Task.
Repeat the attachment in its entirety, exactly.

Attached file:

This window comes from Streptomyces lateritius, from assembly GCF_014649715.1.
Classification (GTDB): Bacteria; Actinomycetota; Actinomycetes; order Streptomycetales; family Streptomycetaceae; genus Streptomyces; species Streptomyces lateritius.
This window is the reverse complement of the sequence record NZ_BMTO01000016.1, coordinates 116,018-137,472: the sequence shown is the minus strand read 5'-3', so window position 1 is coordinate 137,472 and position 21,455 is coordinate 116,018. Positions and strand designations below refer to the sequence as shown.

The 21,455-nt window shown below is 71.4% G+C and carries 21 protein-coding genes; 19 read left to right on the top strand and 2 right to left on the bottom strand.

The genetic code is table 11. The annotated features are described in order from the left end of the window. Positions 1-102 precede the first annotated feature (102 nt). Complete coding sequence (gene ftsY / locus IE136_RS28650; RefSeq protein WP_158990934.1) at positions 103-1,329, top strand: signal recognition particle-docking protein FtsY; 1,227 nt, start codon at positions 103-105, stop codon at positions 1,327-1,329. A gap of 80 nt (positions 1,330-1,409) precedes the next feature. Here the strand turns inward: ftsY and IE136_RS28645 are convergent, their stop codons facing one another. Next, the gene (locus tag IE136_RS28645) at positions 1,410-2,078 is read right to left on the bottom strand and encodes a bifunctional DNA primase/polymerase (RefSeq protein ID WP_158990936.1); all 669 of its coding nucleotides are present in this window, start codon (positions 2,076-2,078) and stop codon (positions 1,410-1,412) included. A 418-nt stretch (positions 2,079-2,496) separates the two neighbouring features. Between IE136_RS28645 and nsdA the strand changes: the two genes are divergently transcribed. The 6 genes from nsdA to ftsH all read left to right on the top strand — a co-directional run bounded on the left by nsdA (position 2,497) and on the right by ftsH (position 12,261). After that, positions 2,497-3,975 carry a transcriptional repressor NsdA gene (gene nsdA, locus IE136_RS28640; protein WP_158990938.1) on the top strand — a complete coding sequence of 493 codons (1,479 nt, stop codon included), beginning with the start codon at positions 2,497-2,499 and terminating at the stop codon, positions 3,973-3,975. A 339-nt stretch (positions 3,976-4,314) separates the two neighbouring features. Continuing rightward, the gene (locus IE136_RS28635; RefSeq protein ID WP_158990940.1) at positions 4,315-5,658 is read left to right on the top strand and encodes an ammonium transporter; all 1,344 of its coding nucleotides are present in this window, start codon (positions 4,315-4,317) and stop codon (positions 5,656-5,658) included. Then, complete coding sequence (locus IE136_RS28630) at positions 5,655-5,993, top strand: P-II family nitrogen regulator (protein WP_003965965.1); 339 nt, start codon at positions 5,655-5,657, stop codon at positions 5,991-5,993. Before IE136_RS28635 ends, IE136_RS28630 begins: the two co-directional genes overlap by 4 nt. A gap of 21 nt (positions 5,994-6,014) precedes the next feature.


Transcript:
This window comes from Streptomyces lateritius, from assembly GCF_014649715.1.
Classification (GTDB): Bacteria; Actinomycetota; Actinomycetes; order Streptomycetales; family Streptomycetaceae; genus Streptomyces; species Streptomyces lateritius.
This window is the reverse complement of the sequence record NZ_BMTO01000016.1, coordinates 116,018-137,472: the sequence shown is the minus strand read 5'-3', so window position 1 is coordinate 137,472 and position 21,455 is coordinate 116,018. Positions and strand designations below refer to the sequence as shown.

The 21,455-nt window shown below is 71.4% G+C and carries 21 protein-coding genes; 19 read left to right on the top strand and 2 right to left on the bottom strand.

The genetic code is table 11. The annotated features are described in order from the left end of the window. Positions 1-102 precede the first annotated feature (102 nt). Complete coding sequence (gene ftsY / locus IE136_RS28650; RefSeq protein WP_158990934.1) at positions 103-1,329, top strand: signal recognition particle-docking protein FtsY; 1,227 nt, start codon at positions 103-105, stop codon at positions 1,327-1,329. A gap of 80 nt (positions 1,330-1,409) precedes the next feature. Here the strand turns inward: ftsY and IE136_RS28645 are convergent, their stop codons facing one another. Next, the gene (locus tag IE136_RS28645) at positions 1,410-2,078 is read right to left on the bottom strand and encodes a bifunctional DNA primase/polymerase (RefSeq protein ID WP_158990936.1); all 669 of its coding nucleotides are present in this window, start codon (positions 2,076-2,078) and stop codon (positions 1,410-1,412) included. A 418-nt stretch (positions 2,079-2,496) separates the two neighbouring features. Between IE136_RS28645 and nsdA the strand changes: the two genes are divergently transcribed. The 6 genes from nsdA to ftsH all read left to right on the top strand — a co-directional run bounded on the left by nsdA (position 2,497) and on the right by ftsH (position 12,261). After that, positions 2,497-3,975 carry a transcriptional repressor NsdA gene (gene nsdA, locus IE136_RS28640; protein WP_158990938.1) on the top strand — a complete coding sequence of 493 codons (1,479 nt, stop codon included), beginning with the start codon at positions 2,497-2,499 and terminating at the stop codon, positions 3,973-3,975. A 339-nt stretch (positions 3,976-4,314) separates the two neighbouring features. Continuing rightward, the gene (locus IE136_RS28635; RefSeq protein ID WP_158990940.1) at positions 4,315-5,658 is read left to right on the top strand and encodes an ammonium transporter; all 1,344 of its coding nucleotides are present in this window, start codon (positions 4,315-4,317) and stop codon (positions 5,656-5,658) included. Then, complete coding sequence (locus IE136_RS28630) at positions 5,655-5,993, top strand: P-II family nitrogen regulator (protein WP_003965965.1); 339 nt, start codon at positions 5,655-5,657, stop codon at positions 5,991-5,993. Before IE136_RS28635 ends, IE136_RS28630 begins: the two co-directional genes overlap by 4 nt. A gap of 21 nt (positions 5,994-6,014) precedes the next feature.